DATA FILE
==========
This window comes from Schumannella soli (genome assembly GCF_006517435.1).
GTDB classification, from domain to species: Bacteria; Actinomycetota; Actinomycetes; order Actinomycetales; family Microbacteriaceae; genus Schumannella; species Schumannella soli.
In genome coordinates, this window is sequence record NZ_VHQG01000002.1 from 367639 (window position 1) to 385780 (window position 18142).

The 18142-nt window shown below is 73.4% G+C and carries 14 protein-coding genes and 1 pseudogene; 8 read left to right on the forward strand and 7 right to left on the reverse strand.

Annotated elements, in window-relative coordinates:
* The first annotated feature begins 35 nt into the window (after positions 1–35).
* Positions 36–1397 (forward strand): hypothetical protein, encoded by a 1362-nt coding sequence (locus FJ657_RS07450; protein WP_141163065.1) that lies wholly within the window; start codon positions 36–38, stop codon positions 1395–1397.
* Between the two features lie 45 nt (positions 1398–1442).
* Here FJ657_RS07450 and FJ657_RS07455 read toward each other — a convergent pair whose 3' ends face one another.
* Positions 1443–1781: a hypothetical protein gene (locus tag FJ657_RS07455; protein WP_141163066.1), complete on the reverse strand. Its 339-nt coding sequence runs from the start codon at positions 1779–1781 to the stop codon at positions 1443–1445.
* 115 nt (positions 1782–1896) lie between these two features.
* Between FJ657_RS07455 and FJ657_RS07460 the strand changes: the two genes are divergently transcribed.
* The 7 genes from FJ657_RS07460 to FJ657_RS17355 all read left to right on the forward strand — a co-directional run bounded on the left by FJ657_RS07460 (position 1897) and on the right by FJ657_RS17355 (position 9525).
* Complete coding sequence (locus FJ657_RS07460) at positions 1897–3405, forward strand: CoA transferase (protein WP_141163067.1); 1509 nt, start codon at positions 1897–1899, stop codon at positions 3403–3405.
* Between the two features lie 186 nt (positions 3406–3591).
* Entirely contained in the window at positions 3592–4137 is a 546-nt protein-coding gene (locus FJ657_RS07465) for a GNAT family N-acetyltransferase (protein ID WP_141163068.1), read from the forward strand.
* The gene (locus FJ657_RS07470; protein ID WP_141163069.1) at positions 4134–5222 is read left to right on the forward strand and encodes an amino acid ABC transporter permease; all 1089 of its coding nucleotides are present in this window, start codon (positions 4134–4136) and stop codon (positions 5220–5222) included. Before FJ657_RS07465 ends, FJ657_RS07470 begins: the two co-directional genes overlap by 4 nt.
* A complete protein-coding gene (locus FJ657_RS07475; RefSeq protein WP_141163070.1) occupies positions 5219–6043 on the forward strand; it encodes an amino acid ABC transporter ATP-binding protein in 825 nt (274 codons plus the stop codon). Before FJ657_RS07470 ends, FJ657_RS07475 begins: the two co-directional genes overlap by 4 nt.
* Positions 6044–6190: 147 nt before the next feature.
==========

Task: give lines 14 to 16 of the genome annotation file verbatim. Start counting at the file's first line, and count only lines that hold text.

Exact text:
* Complete coding sequence (locus FJ657_RS07460) at positions 1897–3405, forward strand: CoA transferase (protein WP_141163067.1); 1509 nt, start codon at positions 1897–1899, stop codon at positions 3403–3405.
* Between the two features lie 186 nt (positions 3406–3591).
* Entirely contained in the window at positions 3592–4137 is a 546-nt protein-coding gene (locus FJ657_RS07465) for a GNAT family N-acetyltransferase (protein ID WP_141163068.1), read from the forward strand.